DSK: We’re currently working with a group from Providence. We have some connections in the Bay Area where we’ve hosted artists here and brought them in for residencies. We’re making connections and been rooted strong with artists in Houston. So, it’s all been very organic, and we’re happy because we’ve been up front with artists from the door that we work with that BOOM Concepts may not be the place for you if you’re a hobbyist. We’re really trying to develop artists, help them grow their practice, and find different ways for them to generate revenue from their practice. So whether it’s consulting contracts, art sales, they want to operate a space that’s in community, smaller goods, grant writing, contracts with institutions, we’re really transparent on how we’ve grown toward success and the mistakes that we’ve made. And, we openly share that with all of our artists who come through the door. So, we’re really blessed and just happy and proud to be standing together, and one of the best pieces about BOOM is the partnership that it’s founded on. So, Thomas and I, being together for six years, we’ve each put pressure on each other to evolve and grow our personal practice, our team practice, and even how we manage BOOM as a project and an institution itself.

JM: So can you talk a little bit more about some of the ways or the programs that you are using to support artists right now?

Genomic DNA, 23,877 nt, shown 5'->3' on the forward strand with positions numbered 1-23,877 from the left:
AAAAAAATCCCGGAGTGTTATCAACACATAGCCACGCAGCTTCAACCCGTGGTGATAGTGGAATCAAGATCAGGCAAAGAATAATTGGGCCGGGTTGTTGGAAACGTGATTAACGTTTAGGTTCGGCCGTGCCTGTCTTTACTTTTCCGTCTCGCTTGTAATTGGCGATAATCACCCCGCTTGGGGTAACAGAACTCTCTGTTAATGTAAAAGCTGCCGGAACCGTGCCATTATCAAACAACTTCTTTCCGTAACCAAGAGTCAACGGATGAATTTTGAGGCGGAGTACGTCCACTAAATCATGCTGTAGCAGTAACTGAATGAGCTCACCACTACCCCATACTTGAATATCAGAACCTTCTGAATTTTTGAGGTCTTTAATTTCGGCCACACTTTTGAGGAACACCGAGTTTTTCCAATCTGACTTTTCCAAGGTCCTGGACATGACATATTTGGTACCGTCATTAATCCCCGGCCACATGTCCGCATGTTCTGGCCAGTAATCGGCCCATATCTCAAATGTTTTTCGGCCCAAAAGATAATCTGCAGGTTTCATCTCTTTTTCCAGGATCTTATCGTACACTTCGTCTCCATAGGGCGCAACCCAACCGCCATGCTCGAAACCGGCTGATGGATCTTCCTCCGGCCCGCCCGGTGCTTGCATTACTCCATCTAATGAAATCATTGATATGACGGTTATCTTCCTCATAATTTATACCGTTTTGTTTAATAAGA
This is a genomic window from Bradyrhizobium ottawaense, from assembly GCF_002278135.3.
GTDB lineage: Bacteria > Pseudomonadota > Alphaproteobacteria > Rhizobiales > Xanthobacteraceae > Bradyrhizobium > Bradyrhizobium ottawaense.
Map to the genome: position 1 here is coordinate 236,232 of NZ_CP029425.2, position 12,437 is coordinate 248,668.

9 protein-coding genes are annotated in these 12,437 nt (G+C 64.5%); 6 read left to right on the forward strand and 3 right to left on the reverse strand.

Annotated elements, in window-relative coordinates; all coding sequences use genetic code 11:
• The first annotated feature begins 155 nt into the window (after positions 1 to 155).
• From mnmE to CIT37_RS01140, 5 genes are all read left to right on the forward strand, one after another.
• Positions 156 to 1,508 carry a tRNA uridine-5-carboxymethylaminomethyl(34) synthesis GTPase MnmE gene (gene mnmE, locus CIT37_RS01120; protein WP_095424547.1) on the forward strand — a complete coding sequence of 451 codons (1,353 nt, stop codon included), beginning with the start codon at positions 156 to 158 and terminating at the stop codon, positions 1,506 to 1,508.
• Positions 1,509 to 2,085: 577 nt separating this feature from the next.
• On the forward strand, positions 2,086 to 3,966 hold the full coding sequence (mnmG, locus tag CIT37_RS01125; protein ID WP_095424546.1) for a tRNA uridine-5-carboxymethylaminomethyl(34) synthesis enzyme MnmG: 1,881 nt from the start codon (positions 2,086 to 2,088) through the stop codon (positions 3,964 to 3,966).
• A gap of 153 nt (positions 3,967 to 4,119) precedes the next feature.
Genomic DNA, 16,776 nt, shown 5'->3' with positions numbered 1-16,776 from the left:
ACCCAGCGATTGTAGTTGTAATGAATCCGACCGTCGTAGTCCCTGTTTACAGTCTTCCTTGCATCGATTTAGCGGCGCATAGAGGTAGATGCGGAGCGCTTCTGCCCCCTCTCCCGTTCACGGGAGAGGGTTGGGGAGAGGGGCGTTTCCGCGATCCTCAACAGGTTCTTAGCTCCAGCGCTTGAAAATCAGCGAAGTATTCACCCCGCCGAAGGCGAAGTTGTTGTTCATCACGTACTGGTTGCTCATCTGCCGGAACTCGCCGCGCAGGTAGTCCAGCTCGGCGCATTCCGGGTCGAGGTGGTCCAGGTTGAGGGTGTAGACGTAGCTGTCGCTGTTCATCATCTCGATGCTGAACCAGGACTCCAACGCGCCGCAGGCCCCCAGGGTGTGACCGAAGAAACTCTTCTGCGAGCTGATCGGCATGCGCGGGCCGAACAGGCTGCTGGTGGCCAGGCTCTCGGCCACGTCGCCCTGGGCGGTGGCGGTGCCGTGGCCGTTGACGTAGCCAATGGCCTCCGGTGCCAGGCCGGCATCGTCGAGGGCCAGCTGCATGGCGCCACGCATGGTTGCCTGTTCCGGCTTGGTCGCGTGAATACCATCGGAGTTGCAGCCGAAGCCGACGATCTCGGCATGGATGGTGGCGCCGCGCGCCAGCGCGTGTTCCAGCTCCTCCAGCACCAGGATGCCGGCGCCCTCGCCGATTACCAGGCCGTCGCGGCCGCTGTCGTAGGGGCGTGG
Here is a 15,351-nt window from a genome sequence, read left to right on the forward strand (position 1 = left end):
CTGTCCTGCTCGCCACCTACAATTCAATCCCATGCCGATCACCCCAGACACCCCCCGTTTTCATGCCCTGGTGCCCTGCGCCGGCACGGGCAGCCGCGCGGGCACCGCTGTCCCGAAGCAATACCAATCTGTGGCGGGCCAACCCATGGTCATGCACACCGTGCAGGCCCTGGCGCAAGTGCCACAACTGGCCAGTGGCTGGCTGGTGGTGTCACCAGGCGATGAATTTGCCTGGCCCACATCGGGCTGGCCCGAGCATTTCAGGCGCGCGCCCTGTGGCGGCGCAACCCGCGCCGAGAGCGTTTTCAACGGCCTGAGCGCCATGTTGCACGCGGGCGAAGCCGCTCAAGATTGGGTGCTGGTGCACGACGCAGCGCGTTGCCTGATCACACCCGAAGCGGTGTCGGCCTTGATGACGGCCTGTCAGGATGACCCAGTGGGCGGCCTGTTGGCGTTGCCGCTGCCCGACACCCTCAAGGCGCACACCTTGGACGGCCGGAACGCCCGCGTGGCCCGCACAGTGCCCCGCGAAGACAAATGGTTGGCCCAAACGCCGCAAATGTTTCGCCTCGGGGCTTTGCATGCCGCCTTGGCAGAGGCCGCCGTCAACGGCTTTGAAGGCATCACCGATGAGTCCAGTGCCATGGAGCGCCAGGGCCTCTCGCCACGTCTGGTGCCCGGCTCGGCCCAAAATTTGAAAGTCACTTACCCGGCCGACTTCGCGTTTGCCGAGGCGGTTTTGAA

DSK: So, the first program that we’re running is Sidewall Public Art Project that’s located in the Bloomfield community of Pittsburgh. That’ll be rotating artists. We have three artist featured so far. We’ll be doing about eight artists total this season. To compensate for the cancellation of our monthly Unblurred, we have transformed our monthly exhibition that we did in conjunction with the First Friday on Penn Avenue with all the other artist’s projects in independent run galleries. We’ve turned that into a residency. So each artist per month that was supposed to have an Unblurred opening exhibition and traditional art show where people visit has now been turned into more of an incubator where they temporarily move into Boom Concepts, work in the space on their project, develop it further. Thomas and I do critique sessions with them weekly on the work and help them to be goal focused and motivated.

We were just alerted of support from the census where we will be identifying artists that work in memes and gif content online for the purpose of going viral and creating census focused content encouraging black, brown, queer, and low income community members to participate in the 2020 Census. We’ll also be doing window displays to support the census and as part of that small program. We’re working with the Carrie Furnace and Rivers of Steel to create a two-year program, this year and next year. We’ll be launching that in late August, early September centering on black artists and muralists at the Carrie Furnace. We are working with Fresh DigiFest, this year’s iteration of FreshFest. This is the first black centered beer festival, which was launched in Pittsburgh, where we will be featuring seven artists working, doing live painting for FreshFest. And, one of the biggest things we’re excited for, which is in two weeks – so I don’t know if this magazine article’s going to catch it – is Hotline Ring which we will be participating in and led by the Kelly Strayhorn Theater and other Pittsburgh based nonprofits and arts organizations that are led by black people, POC, or queer people.